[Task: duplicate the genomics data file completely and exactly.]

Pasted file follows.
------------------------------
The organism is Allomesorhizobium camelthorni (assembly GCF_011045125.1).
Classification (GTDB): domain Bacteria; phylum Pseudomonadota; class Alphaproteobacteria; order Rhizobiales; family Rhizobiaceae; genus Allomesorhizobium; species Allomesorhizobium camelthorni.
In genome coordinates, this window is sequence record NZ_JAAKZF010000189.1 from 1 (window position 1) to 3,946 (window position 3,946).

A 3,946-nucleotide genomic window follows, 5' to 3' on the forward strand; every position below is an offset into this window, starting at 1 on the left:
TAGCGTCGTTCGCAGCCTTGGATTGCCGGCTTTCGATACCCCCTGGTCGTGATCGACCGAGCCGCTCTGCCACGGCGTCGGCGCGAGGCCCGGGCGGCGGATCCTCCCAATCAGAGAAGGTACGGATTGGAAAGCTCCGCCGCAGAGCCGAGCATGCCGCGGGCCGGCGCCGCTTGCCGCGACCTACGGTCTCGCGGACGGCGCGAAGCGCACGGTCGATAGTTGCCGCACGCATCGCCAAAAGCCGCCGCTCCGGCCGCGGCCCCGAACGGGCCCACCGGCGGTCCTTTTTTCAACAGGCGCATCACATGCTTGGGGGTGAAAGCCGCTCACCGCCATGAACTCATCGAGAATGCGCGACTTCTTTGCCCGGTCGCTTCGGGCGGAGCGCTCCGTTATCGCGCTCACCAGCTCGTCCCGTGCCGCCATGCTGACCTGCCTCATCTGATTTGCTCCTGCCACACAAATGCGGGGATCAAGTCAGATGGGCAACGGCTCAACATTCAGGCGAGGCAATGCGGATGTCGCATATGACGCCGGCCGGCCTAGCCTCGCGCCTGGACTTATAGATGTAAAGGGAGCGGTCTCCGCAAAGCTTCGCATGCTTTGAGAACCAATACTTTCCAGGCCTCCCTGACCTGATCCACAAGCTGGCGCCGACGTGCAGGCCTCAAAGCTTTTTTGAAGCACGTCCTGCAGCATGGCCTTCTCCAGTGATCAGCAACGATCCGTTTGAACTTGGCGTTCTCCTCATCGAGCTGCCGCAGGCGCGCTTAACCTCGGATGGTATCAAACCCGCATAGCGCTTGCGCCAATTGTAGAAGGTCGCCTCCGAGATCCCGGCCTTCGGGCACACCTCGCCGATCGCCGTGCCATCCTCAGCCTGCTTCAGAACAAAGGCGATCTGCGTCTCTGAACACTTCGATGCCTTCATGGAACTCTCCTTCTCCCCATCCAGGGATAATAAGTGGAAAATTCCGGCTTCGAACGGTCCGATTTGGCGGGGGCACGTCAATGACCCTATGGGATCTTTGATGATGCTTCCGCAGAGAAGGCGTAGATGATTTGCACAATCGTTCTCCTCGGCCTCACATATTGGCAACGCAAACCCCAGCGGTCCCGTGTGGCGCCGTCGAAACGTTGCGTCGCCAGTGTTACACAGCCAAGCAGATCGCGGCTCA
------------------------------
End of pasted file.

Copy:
The organism is Allomesorhizobium camelthorni (assembly GCF_011045125.1).
Classification (GTDB): domain Bacteria; phylum Pseudomonadota; class Alphaproteobacteria; order Rhizobiales; family Rhizobiaceae; genus Allomesorhizobium; species Allomesorhizobium camelthorni.
In genome coordinates, this window is sequence record NZ_JAAKZF010000189.1 from 1 (window position 1) to 3,946 (window position 3,946).

A 3,946-nucleotide genomic window follows, 5' to 3' on the forward strand; every position below is an offset into this window, starting at 1 on the left:
TAGCGTCGTTCGCAGCCTTGGATTGCCGGCTTTCGATACCCCCTGGTCGTGATCGACCGAGCCGCTCTGCCACGGCGTCGGCGCGAGGCCCGGGCGGCGGATCCTCCCAATCAGAGAAGGTACGGATTGGAAAGCTCCGCCGCAGAGCCGAGCATGCCGCGGGCCGGCGCCGCTTGCCGCGACCTACGGTCTCGCGGACGGCGCGAAGCGCACGGTCGATAGTTGCCGCACGCATCGCCAAAAGCCGCCGCTCCGGCCGCGGCCCCGAACGGGCCCACCGGCGGTCCTTTTTTCAACAGGCGCATCACATGCTTGGGGGTGAAAGCCGCTCACCGCCATGAACTCATCGAGAATGCGCGACTTCTTTGCCCGGTCGCTTCGGGCGGAGCGCTCCGTTATCGCGCTCACCAGCTCGTCCCGTGCCGCCATGCTGACCTGCCTCATCTGATTTGCTCCTGCCACACAAATGCGGGGATCAAGTCAGATGGGCAACGGCTCAACATTCAGGCGAGGCAATGCGGATGTCGCATATGACGCCGGCCGGCCTAGCCTCGCGCCTGGACTTATAGATGTAAAGGGAGCGGTCTCCGCAAAGCTTCGCATGCTTTGAGAACCAATACTTTCCAGGCCTCCCTGACCTGATCCACAAGCTGGCGCCGACGTGCAGGCCTCAAAGCTTTTTTGAAGCACGTCCTGCAGCATGGCCTTCTCCAGTGATCAGCAACGATCCGTTTGAACTTGGCGTTCTCCTCATCGAGCTGCCGCAGGCGCGCTTAACCTCGGATGGTATCAAACCCGCATAGCGCTTGCGCCAATTGTAGAAGGTCGCCTCCGAGATCCCGGCCTTCGGGCACACCTCGCCGATCGCCGTGCCATCCTCAGCCTGCTTCAGAACAAAGGCGATCTGCGTCTCTGAACACTTCGATGCCTTCATGGAACTCTCCTTCTCCCCATCCAGGGATAATAAGTGGAAAATTCCGGCTTCGAACGGTCCGATTTGGCGGGGGCACGTCAATGACCCTATGGGATCTTTGATGATGCTTCCGCAGAGAAGGCGTAGATGATTTGCACAATCGTTCTCCTCGGCCTCACATATTGGCAACGCAAACCCCAGCGGTCCCGTGTGGCGCCGTCGAAACGTTGCGTCGCCAGTGTTACACAGCCAAGCAGATCGCGGCTCA